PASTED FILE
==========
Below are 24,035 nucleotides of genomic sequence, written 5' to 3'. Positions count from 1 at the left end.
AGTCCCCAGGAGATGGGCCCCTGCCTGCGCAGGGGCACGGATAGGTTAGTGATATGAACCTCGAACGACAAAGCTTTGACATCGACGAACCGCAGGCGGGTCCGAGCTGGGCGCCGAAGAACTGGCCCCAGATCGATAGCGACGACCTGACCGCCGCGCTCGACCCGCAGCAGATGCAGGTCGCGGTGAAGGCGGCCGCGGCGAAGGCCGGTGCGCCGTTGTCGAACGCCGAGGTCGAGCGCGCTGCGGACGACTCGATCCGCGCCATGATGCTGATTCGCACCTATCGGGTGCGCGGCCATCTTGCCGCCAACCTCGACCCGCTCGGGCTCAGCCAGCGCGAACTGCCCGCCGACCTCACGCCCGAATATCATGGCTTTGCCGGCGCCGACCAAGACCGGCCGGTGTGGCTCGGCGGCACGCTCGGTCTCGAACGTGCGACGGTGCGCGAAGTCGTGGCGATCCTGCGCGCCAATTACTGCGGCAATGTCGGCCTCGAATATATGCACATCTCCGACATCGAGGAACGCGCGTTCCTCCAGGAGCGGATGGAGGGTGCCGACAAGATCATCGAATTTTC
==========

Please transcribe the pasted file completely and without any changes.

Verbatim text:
Below are 24,035 nucleotides of genomic sequence, written 5' to 3'. Positions count from 1 at the left end.
AGTCCCCAGGAGATGGGCCCCTGCCTGCGCAGGGGCACGGATAGGTTAGTGATATGAACCTCGAACGACAAAGCTTTGACATCGACGAACCGCAGGCGGGTCCGAGCTGGGCGCCGAAGAACTGGCCCCAGATCGATAGCGACGACCTGACCGCCGCGCTCGACCCGCAGCAGATGCAGGTCGCGGTGAAGGCGGCCGCGGCGAAGGCCGGTGCGCCGTTGTCGAACGCCGAGGTCGAGCGCGCTGCGGACGACTCGATCCGCGCCATGATGCTGATTCGCACCTATCGGGTGCGCGGCCATCTTGCCGCCAACCTCGACCCGCTCGGGCTCAGCCAGCGCGAACTGCCCGCCGACCTCACGCCCGAATATCATGGCTTTGCCGGCGCCGACCAAGACCGGCCGGTGTGGCTCGGCGGCACGCTCGGTCTCGAACGTGCGACGGTGCGCGAAGTCGTGGCGATCCTGCGCGCCAATTACTGCGGCAATGTCGGCCTCGAATATATGCACATCTCCGACATCGAGGAACGCGCGTTCCTCCAGGAGCGGATGGAGGGTGCCGACAAGATCATCGAATTTTC